Filed under: Feather Ridge Farm Egg Share, MimoMex Farm Shares, Recipes | Tagged: carrot, cilantro, cucumber, Egg, homemade breakfast sandwiches, pickles, radish, red onion, Savory Ideas, vietnamese | Leave a comment »
Filed under: MimoMex Farm Shares, Northwind Farm Meat Share, Recipes | Tagged: asian cooking, carrot, cilantro, cucumber, Egg, Jalapeno, pickles, pork, radish, red onion, sandwich, Savory Ideas, tofu, vietnamese | Leave a comment »
I was asked by a member if i had any good ideas for using up copious amounts of red onions in a jiffy. With Thanksgiving on the horizon, I can think of no better idea than to put up a batch of marmalade or pickles. Both rock out, both are great additions to our harvest meals, and both are pretty easy cooking.
There are lots of good recipes for Red Onion Marmalade on the internet. It is a pretty basic savory jam type thing. Miss Fox made us a batch back in July for our big bbq on the 4th using a recipe from her vault of British classics. Here are a few gems i found online:
Pickled Red Onions are one of the best accoutrements to a big family style meal. Almost as necessary as gravy! They also make great additions to salads,grains, legumes, tacos, sandwiches, and for just plain snacking. They take crackers & cheese to fabulous places. Chef Ann made a big batch for one of the Soup Kitchen Supper Clubs and it was divine. Her recipe of choice is from the essential “Joy of Pickling”. (You should really own this book if you fancy pickles!) Lots of resources on the internet for pickling:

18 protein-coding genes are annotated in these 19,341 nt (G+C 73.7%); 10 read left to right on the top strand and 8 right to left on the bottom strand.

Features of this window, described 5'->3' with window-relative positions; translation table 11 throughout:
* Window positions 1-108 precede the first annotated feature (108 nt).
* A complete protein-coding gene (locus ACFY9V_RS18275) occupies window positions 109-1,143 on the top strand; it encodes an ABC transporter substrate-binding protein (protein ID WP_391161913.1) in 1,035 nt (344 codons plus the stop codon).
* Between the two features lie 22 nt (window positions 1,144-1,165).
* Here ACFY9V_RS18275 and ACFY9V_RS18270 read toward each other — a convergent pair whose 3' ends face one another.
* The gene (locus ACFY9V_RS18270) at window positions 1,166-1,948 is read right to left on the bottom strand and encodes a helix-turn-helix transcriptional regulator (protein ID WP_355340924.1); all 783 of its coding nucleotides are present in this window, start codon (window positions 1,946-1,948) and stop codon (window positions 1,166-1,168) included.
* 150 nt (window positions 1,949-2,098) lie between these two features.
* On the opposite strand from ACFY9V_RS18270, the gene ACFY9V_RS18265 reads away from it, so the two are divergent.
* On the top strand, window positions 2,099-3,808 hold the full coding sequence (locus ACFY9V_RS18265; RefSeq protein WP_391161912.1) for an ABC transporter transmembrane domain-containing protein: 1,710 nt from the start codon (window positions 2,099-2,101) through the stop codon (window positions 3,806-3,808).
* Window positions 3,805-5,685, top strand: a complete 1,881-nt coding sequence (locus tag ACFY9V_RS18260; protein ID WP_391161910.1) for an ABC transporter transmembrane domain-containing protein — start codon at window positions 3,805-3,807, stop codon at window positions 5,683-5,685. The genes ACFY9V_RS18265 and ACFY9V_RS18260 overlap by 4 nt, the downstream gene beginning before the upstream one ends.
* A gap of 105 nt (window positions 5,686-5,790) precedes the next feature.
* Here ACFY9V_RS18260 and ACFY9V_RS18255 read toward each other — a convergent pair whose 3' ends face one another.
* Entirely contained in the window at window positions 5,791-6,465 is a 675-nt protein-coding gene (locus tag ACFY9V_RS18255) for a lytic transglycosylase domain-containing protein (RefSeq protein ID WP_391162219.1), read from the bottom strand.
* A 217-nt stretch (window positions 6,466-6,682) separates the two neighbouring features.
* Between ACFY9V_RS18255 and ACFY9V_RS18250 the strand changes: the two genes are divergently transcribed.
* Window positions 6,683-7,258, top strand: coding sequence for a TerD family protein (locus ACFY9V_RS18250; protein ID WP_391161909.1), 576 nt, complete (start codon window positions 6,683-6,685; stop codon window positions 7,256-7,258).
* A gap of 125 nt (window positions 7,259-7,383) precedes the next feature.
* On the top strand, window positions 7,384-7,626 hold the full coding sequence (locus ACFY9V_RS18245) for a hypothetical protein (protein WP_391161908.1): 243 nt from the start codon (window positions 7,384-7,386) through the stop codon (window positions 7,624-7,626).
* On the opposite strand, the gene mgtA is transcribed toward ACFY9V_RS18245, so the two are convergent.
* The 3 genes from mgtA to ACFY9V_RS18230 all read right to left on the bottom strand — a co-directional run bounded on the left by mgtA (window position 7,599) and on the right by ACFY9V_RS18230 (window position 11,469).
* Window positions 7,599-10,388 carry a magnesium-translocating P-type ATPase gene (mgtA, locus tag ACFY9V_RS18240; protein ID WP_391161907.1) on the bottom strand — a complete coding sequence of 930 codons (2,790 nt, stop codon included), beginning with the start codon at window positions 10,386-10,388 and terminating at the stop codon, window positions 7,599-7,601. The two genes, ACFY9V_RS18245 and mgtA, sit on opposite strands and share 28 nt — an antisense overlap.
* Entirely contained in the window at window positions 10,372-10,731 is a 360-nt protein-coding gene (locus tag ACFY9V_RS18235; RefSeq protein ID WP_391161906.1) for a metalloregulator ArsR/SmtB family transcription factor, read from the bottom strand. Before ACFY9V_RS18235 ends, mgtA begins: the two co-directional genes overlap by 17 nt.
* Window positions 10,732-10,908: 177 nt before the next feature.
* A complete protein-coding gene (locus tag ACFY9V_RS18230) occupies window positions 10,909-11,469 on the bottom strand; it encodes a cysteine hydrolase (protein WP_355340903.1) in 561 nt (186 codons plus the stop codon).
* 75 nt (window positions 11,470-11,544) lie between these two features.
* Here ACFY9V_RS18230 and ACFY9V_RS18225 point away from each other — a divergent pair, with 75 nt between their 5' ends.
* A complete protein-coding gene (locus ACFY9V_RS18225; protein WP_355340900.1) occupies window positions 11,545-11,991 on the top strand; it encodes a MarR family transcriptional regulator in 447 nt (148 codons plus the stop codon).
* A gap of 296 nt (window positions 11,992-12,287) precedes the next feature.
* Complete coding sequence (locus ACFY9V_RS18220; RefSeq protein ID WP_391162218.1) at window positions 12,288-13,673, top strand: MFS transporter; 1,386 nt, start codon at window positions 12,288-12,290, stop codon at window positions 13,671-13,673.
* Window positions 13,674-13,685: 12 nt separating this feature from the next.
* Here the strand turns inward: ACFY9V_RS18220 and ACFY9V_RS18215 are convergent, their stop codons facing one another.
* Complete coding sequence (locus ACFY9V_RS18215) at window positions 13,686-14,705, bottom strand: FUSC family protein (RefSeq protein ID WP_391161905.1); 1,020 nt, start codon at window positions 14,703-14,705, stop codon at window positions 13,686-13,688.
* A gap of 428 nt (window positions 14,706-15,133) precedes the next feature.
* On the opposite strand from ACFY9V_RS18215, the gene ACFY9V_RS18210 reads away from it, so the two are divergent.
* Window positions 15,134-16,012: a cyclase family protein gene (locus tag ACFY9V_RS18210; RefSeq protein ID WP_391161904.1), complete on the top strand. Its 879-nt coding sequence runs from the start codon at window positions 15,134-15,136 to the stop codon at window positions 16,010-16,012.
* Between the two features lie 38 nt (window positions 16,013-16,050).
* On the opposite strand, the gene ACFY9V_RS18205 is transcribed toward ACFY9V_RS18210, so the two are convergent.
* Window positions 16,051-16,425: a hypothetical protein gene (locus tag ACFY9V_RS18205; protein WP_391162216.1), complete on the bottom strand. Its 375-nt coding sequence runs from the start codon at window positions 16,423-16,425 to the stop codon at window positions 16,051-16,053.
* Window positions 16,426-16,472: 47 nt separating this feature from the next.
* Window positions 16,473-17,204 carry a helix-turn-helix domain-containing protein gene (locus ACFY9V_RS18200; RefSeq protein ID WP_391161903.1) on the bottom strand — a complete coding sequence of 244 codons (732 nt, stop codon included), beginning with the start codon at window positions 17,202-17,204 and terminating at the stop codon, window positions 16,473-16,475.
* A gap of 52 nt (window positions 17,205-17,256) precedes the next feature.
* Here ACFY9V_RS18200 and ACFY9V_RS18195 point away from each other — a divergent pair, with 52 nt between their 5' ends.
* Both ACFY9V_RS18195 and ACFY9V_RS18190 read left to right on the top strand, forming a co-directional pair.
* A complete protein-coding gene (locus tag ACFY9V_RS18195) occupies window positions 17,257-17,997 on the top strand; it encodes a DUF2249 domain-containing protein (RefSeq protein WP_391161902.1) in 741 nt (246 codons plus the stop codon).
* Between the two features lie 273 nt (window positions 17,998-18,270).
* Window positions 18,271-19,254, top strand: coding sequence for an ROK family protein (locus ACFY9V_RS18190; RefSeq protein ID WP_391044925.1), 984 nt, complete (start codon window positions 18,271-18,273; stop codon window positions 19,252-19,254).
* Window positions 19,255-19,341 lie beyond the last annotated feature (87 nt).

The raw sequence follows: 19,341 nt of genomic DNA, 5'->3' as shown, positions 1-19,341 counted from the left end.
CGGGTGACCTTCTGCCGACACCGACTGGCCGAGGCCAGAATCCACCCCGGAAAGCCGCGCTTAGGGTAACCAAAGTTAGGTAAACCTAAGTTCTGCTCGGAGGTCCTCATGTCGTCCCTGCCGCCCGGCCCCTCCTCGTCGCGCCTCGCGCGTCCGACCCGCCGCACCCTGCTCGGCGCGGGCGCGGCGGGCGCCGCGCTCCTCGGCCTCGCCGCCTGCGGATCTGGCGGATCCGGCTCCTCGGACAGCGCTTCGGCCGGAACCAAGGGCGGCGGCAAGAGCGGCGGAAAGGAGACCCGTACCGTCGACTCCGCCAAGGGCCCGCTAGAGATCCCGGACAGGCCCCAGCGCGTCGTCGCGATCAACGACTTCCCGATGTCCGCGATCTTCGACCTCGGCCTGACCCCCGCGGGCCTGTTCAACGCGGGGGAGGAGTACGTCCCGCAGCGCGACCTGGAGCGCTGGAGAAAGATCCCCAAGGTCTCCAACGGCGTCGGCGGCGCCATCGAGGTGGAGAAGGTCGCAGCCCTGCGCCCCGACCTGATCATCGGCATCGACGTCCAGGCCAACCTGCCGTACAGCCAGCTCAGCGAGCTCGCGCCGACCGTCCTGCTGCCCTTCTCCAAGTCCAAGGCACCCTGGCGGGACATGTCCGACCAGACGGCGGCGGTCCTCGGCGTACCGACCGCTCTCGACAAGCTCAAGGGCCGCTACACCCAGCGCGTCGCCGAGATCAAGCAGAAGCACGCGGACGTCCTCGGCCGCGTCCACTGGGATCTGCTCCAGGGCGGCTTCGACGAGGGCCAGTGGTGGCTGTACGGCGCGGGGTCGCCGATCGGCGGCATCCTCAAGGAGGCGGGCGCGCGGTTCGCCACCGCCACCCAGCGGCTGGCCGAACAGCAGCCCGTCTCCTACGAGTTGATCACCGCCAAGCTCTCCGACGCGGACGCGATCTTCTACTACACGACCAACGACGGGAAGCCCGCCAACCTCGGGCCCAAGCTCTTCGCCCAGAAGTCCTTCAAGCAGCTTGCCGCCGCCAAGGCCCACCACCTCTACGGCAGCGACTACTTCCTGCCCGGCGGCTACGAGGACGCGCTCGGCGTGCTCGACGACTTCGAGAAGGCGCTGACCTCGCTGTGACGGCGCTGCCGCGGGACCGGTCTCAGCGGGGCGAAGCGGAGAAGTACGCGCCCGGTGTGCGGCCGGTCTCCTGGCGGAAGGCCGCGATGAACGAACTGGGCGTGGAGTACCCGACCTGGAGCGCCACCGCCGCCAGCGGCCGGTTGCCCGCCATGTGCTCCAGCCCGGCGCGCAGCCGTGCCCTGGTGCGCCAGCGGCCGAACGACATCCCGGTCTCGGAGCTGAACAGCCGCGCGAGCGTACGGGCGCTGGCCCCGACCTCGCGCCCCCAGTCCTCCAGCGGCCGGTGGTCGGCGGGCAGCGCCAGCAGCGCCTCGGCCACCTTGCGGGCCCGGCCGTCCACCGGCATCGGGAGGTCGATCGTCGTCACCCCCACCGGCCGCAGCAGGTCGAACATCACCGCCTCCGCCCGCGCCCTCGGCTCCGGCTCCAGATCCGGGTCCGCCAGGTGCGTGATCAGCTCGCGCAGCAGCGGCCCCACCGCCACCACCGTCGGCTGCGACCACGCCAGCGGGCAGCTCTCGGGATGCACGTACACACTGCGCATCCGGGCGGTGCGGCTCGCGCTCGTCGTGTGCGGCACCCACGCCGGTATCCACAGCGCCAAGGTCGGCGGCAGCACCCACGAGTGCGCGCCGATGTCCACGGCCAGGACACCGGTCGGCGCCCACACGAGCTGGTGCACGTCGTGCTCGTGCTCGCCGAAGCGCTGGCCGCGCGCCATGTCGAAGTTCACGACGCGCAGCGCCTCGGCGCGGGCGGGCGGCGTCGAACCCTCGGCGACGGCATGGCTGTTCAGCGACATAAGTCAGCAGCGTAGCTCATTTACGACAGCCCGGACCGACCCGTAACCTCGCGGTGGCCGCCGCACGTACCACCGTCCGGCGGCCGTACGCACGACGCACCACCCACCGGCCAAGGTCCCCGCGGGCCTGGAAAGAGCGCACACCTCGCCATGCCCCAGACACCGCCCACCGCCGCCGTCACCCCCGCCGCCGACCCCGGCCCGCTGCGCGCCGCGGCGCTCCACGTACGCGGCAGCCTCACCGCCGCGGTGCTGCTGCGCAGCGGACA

- Pickled Red Onions by David Leibovitz
- Pickled Red Onions by Umani Girl
- Pickled Red Onions by Maia Spins
- Quick (Spicy) Pickled Red Onions by not without salt
- Cebollas en Escabeche by Rick Bayless
As you can see, both the marmalade and the pickle recipes can flux to your own tastes. Get creative with what you like and what yo have stocked in your pantry. Also, they both have a refrigerated shelf life of 6 months, so neither HAS TO be canned. However, they make great gifts at winter potlucks and for the holidays so canning up a bunch is a great idea for the motivated sort.
Popular for thousands of years, asparagus was grown in ancient Egypt, Greece and Rome. Stories say that the ancient Romans prized the vegetable so much that they had special fleets, running it in to the tables of the privileged straight from the farm. There is also talk of it being “run” from the farms of Roman Britain up into the Swiss Alps for “freezing” in order to be available for important feasts year round. Herbalist John Girard mentioned wild asparagus in the 16th century, and it is found as far back as the 17th century in French cookbooks. The asparagus growing beds in Northern Italy were famous during the Renaissance period. In fact, these graceful spears have always been a sign of elegance, and in times past, were a delicacy only the wealthy could afford. Sounds like thanks to its short growing season, asparagus has always been a highlight in the foodie calendar. Nowadays with globalization, you can get asparagus year-round, typically shipped in from Peru, China, Mexico, & California. However, nothing tastes as good as locally harvested asparagus. So glad that Norman shares his harvest with the Southside CSA!
After distribution, we were chatting about our veggies at my house. My roommate wanted to know if there were any good ways to use our radishes besides in a salad. Continue reading